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A person is diagnosed with thoracic trauma when he or she sustains a severe chest injury. Also known as chest trauma, this condition often results in critical impairments or disability. Death can also occur following chest trauma; it is the third leading cause of death from physical trauma.
Chest trauma can occur following one or several of a wide variety of injuries. Car accidents are the most common cause of thoracic injuries. Wounds sustained, either by accident or malice, can cause thoracic trauma. These may include gunshot wounds, being kicked or beaten, or being hit or stabbed with an object. Falls, abuse, fractures, and other conditions can all cause thoracic trauma.
Many other individual causes for this type of trauma exist. A flail chest, which occurs when the ribs break, can be a fatal form of chest trauma. Injuries to the shoulder girdle, heart, blood vessels, diaphragm, esophagus, and any surrounding body structures may also induce trauma. A diagnosis can be made by a physician, usually with an x-ray.
Two different types of chest trauma exist. Penetrating trauma occurs when the victim suffers an injury that breaks the skin, such as a knife in the chest or a gunshot wound. Victims with blunt trauma may have some torn skin, but the tear isn't the cause of the trauma itself, and the damage is often less localized. Being kicked by a large animal or experiencing a car accident may cause blunt trauma. Blunt trauma accounts for 25 percent of all deaths due to trauma medical emergencies.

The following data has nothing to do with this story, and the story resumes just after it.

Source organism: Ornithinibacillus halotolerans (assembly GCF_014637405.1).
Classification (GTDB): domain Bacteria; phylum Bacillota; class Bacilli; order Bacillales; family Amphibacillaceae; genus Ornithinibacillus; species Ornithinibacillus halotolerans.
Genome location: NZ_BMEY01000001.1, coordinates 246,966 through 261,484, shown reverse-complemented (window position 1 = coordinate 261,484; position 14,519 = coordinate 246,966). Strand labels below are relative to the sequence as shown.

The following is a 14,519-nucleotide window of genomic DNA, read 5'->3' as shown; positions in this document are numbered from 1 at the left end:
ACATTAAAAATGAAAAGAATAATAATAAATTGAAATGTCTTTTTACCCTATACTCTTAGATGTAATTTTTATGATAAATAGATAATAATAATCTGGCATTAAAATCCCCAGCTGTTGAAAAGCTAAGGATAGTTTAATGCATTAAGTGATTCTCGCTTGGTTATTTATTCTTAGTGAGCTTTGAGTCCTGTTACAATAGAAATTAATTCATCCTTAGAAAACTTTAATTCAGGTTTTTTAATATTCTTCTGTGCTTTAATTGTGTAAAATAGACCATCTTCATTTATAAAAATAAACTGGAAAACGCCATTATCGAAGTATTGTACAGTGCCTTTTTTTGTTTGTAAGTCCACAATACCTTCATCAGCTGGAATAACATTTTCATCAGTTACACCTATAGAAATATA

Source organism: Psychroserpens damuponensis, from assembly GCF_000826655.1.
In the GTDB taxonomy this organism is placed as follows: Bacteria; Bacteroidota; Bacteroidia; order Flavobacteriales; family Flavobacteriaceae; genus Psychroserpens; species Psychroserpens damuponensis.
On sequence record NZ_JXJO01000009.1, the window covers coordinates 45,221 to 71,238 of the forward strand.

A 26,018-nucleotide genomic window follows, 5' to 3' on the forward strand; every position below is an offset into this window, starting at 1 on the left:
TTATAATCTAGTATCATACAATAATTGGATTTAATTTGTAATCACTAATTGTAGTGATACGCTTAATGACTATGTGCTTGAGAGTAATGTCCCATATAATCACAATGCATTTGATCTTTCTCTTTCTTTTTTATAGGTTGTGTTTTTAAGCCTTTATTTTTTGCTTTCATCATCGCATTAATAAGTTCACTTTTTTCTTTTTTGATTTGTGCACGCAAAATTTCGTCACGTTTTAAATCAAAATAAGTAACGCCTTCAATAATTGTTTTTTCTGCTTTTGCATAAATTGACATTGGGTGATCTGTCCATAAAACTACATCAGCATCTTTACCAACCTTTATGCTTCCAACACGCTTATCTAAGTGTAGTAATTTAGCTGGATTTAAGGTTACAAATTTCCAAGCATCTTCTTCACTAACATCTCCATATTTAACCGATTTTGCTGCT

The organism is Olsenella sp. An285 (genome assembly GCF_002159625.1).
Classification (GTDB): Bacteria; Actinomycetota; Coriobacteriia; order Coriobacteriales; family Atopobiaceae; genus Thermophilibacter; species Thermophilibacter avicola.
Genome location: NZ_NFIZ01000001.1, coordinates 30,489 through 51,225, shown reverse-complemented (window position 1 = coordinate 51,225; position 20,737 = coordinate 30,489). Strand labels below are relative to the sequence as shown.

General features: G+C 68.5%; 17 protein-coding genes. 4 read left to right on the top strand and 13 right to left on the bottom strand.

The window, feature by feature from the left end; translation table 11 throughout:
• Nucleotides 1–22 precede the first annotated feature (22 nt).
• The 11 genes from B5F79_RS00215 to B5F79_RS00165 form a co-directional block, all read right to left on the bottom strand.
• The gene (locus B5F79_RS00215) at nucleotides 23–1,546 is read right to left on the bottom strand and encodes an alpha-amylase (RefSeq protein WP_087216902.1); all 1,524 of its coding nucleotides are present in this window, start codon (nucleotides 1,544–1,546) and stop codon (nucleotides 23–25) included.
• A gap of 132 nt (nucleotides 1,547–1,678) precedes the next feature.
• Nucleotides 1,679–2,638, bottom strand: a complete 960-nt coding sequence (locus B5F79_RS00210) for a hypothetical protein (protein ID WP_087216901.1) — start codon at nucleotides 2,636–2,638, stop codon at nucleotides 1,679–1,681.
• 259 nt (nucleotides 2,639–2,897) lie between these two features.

Several symptoms of thoracic trauma exist. Severe pain is the most common symptom; difficulty breathing is another. Hemorrhaging, shock, shortness of breath, bleeding, bruising, and unconsciousness can all occur, depending on the cause. Broken or fractured bones often occur due to a chest injury. Physicians typically wait to set these injuries until some point after the victim has been stabilized.
Thoracic trauma is treated depending on its individual cause. A pulmonary toilet procedure, used to clear the airways, may be used in cases of a collapsed lung or to simply stop the trauma from causing further damage, such as an infection. Intubation, ventilation, or other oxygenating methods, surgery, wound setting, medication administration, or bed rest may be necessary. Physical therapy may also be required.
Since chest pain is often very strong, local anesthetics are often needed to help keep the patient comfortable. Analgesics may be given through an epidural. Chronic or incurable patients may be provided with a self-controlled infusion to use on demand in order to manage pain.
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